Taunton Courier 12 Oct 1927 Taunton Police Court includes to join the army John Clement CRIDLAND of 11 Cleveland Street Taunton

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Taunton Courier. Bristol and Exeter Journal, and Western Advertiser Wednesday 12 Oct 1927

Page 4 Column 4 and 5


TAUNTON POLICE-COURT.

MORE OBSTRUCTION CASES.

THE CHURCH SQUARE PROBLEM.

RAG DEALER AND HIGHWAYMEN.

LAD'S BROKEN PROBATION.

WEDNESDAY. Before:- The Mayor (Councillor Howard WESTLAKE) in the chair, Alderman F. W. PENNY, W. G. POTTER, and Mr. R. B. QUICK.

HOUSING QUESTION.

An application was made by Edith CULVERWELL, married woman, of Taunton, for maintenance arrears from her husband, Frederick CULVERWELL, of Sun Cottage, Canal-road, Taunton.

The Clerk to the Court (Mr. E. B. KITE) explained that the case was adjourned from the previous week in order that evidence might be brought bearing on the question, and whether the house in which the couple were living was injurious to the health of their child.

Mrs. CULVERWELL gave evidence that whilst living in Sun Cottage the baby had an outbreak of “spots,” but admitted, in answer to her husband, that there had been similar outbreaks when staying at Bath and other places.

Ernest BELFIELD, assistant Sanitary Inspector, said that the room in which the parents and the child were sleeping was only large enough, judged by the usual standard, for one adult and one child. It was therefore overcrowded and so injurious to the health of the child.

Replying to defendant, witness said there was no complaint to make of the house itself.

Defendant: You don't think the child would be unhealthy for staying there? - No, apart from the overcrowding.

AMICABLE ARRANGEMENTS.

Defendant, on oath, opened by saying “This is rather a regrettable case.” For five months his wife and he lived comfortably at Sun Cottage, then, all of a sudden, he was told they must leave the house. He told his wife that if she took another house he would not be responsible. She now paid 10s 6d a week – exactly the same as they paid at Sun Cottage, but without gas and coal included as was in the last case. “I maintain,” he concluded “I am not responsible for her maintenance now she has left me.”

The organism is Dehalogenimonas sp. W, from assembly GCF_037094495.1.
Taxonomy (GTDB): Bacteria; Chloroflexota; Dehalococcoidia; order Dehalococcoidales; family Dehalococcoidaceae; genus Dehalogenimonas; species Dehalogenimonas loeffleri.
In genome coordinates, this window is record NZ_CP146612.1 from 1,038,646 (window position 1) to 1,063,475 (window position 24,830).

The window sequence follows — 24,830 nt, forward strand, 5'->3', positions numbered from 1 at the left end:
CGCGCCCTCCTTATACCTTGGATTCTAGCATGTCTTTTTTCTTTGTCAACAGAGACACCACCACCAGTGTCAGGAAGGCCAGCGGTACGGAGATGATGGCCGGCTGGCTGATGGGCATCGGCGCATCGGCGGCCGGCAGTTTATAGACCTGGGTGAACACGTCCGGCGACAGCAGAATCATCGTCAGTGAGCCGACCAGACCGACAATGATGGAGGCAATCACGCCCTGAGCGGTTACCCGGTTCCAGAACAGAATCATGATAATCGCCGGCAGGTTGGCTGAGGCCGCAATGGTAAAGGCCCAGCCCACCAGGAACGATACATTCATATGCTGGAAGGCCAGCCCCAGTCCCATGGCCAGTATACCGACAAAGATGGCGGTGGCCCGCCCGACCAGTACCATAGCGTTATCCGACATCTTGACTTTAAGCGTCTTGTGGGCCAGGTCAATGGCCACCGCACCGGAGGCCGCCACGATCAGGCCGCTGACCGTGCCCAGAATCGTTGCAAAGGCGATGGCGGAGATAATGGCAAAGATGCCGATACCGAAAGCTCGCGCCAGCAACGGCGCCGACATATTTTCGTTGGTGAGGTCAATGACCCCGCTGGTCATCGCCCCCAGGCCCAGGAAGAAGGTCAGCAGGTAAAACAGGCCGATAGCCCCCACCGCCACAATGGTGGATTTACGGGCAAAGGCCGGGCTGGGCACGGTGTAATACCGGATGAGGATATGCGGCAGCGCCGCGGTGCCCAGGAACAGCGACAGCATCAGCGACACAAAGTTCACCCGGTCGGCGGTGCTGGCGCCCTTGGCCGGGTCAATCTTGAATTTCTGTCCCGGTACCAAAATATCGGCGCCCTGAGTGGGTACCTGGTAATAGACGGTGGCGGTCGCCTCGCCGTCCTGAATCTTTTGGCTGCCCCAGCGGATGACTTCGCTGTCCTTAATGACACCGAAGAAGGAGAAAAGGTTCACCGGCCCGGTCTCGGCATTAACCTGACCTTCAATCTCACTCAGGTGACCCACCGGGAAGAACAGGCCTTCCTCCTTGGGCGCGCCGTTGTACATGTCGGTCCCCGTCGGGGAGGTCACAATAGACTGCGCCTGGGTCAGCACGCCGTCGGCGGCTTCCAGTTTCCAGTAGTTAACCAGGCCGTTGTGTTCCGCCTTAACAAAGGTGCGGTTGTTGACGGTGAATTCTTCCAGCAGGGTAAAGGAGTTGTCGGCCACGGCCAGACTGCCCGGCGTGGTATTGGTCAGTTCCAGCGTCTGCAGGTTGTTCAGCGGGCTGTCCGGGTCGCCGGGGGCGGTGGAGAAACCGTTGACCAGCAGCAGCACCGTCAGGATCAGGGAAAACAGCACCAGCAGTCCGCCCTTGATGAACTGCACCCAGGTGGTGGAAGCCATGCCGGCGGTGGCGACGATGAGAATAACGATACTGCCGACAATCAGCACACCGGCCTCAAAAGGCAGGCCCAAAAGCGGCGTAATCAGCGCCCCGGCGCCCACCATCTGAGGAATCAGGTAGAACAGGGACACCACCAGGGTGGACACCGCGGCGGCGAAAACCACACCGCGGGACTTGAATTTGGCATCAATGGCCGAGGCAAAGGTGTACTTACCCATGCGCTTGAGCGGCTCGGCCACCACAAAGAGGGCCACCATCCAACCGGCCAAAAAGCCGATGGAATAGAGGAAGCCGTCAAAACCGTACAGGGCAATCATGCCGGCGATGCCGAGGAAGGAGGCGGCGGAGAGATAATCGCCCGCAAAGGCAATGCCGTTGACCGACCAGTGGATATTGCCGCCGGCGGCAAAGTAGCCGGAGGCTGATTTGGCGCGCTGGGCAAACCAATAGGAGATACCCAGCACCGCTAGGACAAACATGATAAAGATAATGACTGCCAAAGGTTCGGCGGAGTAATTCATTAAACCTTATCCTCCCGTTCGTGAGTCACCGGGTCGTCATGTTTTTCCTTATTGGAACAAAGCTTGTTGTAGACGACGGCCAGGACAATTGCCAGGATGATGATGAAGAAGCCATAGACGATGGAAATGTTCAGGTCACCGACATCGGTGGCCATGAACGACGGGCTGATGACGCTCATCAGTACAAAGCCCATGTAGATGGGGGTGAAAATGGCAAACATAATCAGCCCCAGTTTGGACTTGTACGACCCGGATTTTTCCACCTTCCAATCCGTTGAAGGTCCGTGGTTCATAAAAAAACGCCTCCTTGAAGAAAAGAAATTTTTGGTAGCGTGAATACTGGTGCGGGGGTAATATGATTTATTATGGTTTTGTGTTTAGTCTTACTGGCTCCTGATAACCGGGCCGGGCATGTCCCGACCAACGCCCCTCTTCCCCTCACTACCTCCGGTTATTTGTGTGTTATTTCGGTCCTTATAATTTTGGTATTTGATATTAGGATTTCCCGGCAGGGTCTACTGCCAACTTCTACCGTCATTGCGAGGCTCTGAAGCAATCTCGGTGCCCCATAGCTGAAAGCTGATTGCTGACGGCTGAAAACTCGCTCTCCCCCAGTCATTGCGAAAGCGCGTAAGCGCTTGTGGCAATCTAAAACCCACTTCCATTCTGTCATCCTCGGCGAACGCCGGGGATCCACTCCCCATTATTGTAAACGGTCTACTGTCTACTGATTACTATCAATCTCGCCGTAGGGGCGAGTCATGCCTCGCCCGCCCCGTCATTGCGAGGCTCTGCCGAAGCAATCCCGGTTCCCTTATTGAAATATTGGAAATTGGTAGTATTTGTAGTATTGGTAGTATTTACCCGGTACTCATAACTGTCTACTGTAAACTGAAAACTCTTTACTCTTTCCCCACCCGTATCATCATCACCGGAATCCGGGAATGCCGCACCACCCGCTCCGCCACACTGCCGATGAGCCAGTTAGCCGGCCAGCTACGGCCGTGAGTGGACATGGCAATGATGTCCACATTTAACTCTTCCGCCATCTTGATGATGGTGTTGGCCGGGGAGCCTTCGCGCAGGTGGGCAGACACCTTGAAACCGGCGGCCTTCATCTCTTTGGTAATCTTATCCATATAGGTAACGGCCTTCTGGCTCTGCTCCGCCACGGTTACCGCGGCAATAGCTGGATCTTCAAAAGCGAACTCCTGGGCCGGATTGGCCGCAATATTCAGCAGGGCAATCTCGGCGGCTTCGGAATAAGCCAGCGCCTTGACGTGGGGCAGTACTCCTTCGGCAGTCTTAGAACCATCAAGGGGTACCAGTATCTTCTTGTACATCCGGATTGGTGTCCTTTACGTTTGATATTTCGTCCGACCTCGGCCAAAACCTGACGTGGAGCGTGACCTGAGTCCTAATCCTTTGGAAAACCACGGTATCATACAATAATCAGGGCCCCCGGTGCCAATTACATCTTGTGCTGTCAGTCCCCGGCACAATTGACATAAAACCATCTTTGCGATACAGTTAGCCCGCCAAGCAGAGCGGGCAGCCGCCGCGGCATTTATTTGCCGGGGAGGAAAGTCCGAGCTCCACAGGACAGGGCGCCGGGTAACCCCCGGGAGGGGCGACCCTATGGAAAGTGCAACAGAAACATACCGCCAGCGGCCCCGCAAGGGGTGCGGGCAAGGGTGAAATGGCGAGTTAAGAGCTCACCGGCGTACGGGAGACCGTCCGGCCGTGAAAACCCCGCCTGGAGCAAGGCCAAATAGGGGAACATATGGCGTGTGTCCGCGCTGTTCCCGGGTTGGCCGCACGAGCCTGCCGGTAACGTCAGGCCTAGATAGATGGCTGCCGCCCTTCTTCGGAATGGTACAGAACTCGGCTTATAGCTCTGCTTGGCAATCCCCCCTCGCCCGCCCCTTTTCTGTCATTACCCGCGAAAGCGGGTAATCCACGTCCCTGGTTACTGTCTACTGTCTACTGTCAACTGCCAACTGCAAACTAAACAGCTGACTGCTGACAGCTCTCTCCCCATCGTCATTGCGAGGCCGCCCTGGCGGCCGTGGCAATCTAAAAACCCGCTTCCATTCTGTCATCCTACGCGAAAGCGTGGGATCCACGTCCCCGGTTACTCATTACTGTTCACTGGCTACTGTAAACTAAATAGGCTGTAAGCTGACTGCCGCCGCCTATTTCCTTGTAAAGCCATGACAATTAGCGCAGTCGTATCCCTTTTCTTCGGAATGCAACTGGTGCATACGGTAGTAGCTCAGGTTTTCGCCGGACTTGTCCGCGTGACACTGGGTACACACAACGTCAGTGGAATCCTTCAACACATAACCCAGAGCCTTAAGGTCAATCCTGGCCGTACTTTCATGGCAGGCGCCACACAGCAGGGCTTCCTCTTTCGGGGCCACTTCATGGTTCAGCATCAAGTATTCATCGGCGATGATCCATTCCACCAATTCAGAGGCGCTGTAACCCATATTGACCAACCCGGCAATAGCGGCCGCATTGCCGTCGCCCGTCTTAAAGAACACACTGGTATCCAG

Cross-examined by Mr. Geoffrey CLARKE (Messrs. Clarke, Willmott & Clarke) defendant said he was earning 10s a week. My wife, he added, says I am addicted to drink.

Mr. CLARKE: You can get work. - I can't. As my wife gives me that character, would you employ me?

Mr. CLARKE: It is all according if you did your work well. You say you can't get employment? - Not unless you give me a berth. I was in the lawyer's office in '84

The Mayor said the Bench would like to suggest that defendant and his wife should talk the matter over and try to come to some amicable arrangement. Failing that, defendant would have to pay £1 a week to her maintenance.

Defendant: I quite agree, but I don't see how I can pay a £1 if I am not in employment.

Defendant was ordered to pay the costs, 8s.

FIVE HOURS' OBSTRUCTION.

Charles Leo PEXTON, of 9, Victoria-road, Leicester, was charged with causing uneccessary <sic> obstruction of the highway in Church Square by leaving his motor-car thereon.

Superintendent J. CHAPMAN explained that the police had had considerable trouble because of cars left in Church Square. They had tried to stop the practice of leaving them in other places than the parking places by giving cautions: the Council had also issued notices, but neither seemed to have had the desired effect.

P.C. F. WHITE said he found defendant's car partially blocking the entrance to St. Mary's Vicarage and the Churchyard. That was at 12.20. He kept the car under observation until 5.30, when the owner was still absent. At 1 p.m. a lady driver who wanted to get to Colonel WOODHOUSE's residence, through the Churchyard, had to leave her car in the Square owing to the obstruction.

Defendant was fined £1 and ordered to pay 2s costs.

AT N.F.U. MEETING.

Similar charges were also preferred against four other car-owners. James Francis BROUGHTOM, of Yeabridge, South Petherton, was represented by Mr. Geoffrey P. CLARKE (Messrs. Clarke, Willmott, & Clarke), who entered a plea of not guilty.

P.C. F. WHITE said he found defendant's car in Church-square at 12.20. It was outside the white line and blocking the entrance to the Vicarage and the churchyard. At 1 p.m. defendant's wife came to the car and then explained that her husband was attending a National Farmers' Union meeting. She said she would fetch him, but although witness waited a quarter of an hour Mr. BROUGHTON did not appear. The car had been moved by 2.45 when he again visited the square.

Mr. CLARKE submitted that as soon as possible the car, which was left in the position stated because the parking-place was full, was moved from causing an obstruction. - A fine of £1 and costs (2s) was imposed.

PAVEMENT OBSTRUCTED.

Wm. H. BLAKE, of Bridge, South Petherton, was also represented by Mr. CLARKE.

He pleaded guilty.